By Daniela Castro
By Daniela Castro
New York – In an effort to counter terrorism and Islamist radicalization, 100 young Ivorians, including 14 females, will undergo two years of religious training at the Mohammed VI Institute for the Training of Imams, Murshidins and Murshidats, in Rabat, to learn the precepts of moderate Islam.
Upon return, the group of students is expected to teach and promote the practice of moderate Islam.
“The goal, on their return from the training, is to maintain a climate of peace, cohesion, tolerance like has always been the Islam in Ivory Coast, an Islam that is present in all the regions of Ivory Coast,” said Boikary Fofana, president of the Supreme Council of Imams in Ivory Coast (COSIM). “After your stay, the missions are numerous. You are leaving to bring us an Islam of tolerance, brotherhood, peaceful. You must also contribute to the reconciliation and pacification of the heart.”
This is the second group of Ivorian students to be trained in Morocco. Another 100 Ivorian Imams have been already trained in Morocco since the beginning of the program. The institute currently hosts students from Tunisia, Mali, Ivory Coast, Guinea and France, as well as other African and European countries.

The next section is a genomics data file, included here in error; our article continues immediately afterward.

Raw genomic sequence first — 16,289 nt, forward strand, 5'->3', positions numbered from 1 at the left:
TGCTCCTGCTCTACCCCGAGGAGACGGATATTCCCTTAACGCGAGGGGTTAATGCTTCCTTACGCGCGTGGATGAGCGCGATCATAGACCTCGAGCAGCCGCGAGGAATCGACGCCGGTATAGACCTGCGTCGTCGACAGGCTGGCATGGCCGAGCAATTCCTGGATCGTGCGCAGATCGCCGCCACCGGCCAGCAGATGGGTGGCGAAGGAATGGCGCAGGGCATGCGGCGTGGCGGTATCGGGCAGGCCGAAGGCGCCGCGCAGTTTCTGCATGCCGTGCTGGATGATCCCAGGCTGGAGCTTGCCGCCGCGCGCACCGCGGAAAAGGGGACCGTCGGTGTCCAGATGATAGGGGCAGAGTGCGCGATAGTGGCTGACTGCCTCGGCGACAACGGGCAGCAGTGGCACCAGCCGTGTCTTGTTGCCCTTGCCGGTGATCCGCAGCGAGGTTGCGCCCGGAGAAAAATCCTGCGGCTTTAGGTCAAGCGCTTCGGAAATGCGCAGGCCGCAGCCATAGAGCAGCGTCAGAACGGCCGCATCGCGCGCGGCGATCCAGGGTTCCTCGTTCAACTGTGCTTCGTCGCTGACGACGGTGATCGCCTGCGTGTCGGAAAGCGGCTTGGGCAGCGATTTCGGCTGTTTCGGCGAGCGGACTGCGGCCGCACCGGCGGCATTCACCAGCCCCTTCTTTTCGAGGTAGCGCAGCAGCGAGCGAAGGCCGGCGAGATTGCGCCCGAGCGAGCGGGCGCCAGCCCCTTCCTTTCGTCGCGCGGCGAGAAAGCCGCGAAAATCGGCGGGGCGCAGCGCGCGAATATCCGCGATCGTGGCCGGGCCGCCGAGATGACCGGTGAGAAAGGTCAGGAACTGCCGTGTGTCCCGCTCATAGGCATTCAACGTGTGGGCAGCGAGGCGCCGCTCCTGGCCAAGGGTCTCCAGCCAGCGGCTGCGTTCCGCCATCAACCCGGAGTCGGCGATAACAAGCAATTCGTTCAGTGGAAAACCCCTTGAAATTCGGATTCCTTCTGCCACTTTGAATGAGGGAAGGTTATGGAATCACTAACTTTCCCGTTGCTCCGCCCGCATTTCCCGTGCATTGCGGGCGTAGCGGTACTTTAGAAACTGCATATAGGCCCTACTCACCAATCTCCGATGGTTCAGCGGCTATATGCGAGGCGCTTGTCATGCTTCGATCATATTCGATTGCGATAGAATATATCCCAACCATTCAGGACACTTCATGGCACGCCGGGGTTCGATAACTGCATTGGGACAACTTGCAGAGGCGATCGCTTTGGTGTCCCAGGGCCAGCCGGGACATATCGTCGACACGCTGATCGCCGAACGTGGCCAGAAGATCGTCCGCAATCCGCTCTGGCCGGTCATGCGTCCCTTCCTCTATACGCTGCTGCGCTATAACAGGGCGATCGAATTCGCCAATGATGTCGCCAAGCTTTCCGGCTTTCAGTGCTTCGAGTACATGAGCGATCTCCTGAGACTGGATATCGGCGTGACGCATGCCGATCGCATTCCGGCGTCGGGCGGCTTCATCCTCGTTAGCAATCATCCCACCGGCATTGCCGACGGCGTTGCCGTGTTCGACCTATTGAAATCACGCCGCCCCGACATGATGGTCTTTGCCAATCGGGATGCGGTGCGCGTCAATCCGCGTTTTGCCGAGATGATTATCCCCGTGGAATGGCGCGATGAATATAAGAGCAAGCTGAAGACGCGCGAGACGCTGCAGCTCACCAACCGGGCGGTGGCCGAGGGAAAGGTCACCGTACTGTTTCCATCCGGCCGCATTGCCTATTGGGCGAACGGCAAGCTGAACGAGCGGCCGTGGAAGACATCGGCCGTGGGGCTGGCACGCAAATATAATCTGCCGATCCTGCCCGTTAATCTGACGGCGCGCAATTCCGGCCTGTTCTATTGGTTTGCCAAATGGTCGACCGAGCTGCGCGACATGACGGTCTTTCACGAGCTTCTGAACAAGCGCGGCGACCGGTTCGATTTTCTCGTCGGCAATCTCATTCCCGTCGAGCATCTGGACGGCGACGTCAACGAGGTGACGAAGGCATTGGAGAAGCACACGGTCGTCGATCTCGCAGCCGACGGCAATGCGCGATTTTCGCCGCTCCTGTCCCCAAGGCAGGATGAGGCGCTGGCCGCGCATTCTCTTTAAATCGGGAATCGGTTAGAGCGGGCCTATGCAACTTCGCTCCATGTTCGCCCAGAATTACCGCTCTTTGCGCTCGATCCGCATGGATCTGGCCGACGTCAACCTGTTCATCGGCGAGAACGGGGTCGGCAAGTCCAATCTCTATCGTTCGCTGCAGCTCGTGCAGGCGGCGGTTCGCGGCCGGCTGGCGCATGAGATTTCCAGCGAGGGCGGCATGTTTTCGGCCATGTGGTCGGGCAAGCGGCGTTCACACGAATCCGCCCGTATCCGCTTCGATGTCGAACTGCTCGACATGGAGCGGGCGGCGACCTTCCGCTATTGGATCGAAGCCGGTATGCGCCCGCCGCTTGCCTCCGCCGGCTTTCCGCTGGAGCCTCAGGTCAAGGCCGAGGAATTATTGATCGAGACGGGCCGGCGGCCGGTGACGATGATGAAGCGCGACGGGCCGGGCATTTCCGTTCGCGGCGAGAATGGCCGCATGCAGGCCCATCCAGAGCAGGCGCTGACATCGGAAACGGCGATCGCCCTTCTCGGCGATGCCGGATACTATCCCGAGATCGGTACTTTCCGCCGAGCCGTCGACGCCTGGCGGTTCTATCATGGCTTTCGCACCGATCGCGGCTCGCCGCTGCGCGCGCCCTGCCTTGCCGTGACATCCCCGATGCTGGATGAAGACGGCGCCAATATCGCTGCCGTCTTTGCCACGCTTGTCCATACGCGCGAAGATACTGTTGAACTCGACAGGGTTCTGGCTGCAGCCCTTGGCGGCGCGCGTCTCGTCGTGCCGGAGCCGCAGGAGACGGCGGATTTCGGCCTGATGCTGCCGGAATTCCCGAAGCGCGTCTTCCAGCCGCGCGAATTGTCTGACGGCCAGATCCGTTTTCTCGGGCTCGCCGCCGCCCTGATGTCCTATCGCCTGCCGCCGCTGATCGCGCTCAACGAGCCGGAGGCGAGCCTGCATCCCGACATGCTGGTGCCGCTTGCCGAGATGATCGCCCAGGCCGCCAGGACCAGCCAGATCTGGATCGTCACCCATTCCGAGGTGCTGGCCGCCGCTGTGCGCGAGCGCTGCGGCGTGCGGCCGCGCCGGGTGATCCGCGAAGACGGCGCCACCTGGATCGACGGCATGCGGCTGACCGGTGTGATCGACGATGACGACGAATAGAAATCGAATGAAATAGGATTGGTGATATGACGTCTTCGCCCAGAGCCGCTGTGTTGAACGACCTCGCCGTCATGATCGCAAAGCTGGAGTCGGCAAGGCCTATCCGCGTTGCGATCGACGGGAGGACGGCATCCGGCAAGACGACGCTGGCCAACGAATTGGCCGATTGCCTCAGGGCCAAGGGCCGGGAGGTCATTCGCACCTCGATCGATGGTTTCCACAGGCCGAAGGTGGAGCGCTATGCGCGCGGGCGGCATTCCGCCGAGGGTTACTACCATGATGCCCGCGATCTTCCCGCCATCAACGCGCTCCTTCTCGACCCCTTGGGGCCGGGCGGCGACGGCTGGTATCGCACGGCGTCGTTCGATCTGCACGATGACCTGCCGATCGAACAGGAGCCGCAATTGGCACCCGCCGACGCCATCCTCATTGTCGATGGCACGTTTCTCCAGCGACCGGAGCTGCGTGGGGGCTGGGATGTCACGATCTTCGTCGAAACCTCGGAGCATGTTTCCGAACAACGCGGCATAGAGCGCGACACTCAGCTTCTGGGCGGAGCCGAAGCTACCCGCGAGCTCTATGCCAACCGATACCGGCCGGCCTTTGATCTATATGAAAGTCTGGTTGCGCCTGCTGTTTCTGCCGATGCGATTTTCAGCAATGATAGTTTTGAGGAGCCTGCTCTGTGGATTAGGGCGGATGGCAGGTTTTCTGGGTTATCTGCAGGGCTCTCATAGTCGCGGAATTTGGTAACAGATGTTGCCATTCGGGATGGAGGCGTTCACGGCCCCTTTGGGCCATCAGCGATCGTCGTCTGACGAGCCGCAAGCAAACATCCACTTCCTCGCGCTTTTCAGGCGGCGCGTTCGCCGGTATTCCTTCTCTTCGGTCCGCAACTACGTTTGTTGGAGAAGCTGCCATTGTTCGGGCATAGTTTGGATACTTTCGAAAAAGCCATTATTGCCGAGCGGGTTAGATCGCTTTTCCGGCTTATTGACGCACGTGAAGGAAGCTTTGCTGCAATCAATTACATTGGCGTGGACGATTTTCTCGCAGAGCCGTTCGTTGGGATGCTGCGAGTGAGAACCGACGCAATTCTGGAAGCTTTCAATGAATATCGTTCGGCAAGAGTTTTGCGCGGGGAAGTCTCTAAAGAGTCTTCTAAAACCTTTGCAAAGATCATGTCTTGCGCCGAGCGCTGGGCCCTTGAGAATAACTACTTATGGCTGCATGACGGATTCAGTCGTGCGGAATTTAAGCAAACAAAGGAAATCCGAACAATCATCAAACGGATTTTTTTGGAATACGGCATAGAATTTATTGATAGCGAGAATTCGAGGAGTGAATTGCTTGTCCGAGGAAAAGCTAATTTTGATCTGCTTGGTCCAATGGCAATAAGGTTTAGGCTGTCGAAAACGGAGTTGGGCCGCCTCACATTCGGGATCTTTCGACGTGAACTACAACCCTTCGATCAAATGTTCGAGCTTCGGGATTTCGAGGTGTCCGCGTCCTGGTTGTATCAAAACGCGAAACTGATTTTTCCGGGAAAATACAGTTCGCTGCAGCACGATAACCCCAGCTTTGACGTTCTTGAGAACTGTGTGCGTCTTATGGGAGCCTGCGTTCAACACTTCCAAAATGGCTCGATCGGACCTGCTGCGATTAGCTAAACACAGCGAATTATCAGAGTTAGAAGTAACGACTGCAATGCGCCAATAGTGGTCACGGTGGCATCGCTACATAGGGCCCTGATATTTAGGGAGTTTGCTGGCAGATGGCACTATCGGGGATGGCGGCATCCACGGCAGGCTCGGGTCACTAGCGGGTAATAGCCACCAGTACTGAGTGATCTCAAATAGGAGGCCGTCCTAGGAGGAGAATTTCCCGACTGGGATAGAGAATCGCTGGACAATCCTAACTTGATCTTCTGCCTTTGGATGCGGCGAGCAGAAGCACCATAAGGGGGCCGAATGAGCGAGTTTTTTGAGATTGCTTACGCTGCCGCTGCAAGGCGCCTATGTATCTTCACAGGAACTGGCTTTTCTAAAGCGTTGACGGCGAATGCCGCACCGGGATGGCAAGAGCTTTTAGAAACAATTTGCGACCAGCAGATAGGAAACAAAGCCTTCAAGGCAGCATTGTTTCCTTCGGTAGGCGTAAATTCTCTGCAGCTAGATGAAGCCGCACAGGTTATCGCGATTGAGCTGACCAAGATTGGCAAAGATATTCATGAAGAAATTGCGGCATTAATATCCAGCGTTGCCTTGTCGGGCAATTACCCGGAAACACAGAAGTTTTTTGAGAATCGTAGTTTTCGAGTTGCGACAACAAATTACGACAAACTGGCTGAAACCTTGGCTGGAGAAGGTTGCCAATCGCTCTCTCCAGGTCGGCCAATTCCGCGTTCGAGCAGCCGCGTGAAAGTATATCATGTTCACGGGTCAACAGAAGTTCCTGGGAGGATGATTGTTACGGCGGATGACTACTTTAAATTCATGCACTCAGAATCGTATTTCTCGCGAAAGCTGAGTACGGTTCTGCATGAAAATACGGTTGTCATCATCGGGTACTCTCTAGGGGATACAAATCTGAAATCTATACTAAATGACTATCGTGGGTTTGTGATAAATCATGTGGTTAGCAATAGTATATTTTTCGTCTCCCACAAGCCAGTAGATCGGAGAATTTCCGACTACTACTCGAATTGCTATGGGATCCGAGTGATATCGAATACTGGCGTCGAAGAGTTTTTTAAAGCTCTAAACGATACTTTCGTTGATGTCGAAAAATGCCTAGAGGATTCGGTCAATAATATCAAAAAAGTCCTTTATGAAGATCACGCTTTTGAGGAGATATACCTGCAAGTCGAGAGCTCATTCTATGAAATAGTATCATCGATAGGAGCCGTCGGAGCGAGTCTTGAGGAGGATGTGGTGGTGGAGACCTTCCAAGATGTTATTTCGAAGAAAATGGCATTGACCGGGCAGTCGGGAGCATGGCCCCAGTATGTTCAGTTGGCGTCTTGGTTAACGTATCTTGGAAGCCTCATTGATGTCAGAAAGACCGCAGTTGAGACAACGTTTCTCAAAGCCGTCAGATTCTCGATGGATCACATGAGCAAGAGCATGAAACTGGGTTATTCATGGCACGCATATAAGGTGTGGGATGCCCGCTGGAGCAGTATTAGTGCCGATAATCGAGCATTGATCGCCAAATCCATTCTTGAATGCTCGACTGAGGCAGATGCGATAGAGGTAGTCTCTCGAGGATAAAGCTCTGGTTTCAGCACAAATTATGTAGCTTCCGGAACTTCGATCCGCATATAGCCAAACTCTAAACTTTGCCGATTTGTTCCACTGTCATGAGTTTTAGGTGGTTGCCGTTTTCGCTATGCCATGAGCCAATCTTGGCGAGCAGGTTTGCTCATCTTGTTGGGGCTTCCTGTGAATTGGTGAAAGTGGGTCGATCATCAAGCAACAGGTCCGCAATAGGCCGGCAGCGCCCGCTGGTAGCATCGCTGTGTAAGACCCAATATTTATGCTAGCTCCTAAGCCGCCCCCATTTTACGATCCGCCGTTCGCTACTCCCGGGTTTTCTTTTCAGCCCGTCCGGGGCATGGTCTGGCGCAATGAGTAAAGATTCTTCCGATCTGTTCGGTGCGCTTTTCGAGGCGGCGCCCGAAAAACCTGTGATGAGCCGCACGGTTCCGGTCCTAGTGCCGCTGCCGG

Morocco’s King Mohammed VI inaugurated the center on March 27, 2015 to promote the values of moderate, open and tolerant Islam, based on the Maliki rite and Sunni Sufism. The institute, which cost 230 million dirhams, was built over a surface area of 28,687 square meters and includes a library, an amphitheater, class and computer rooms, a mosque and recreational and dining facilities. It also includes housing facilities, with 310 rooms and 700 beds. It has the capacity to train up to 1,000 students at a time.
According to the Central Intelligence Agency, 99 percent of the Moroccan population is Muslim.
In the midst of recent terrorist attacks by Muslim extremists around the world, Morocco’s efforts to promote religious moderation and tolerance could serve as a shield against extremism.
Last week, ISIS launched a campaign calling on Muslims in the Islamic Maghreb to join ISIS strongholds in Tunisia, Libya, Mali and Algeria in order to “overthrow” the democratic governments of Tunisia and Morocco and replace them with an Islamic regime based on Sharia law.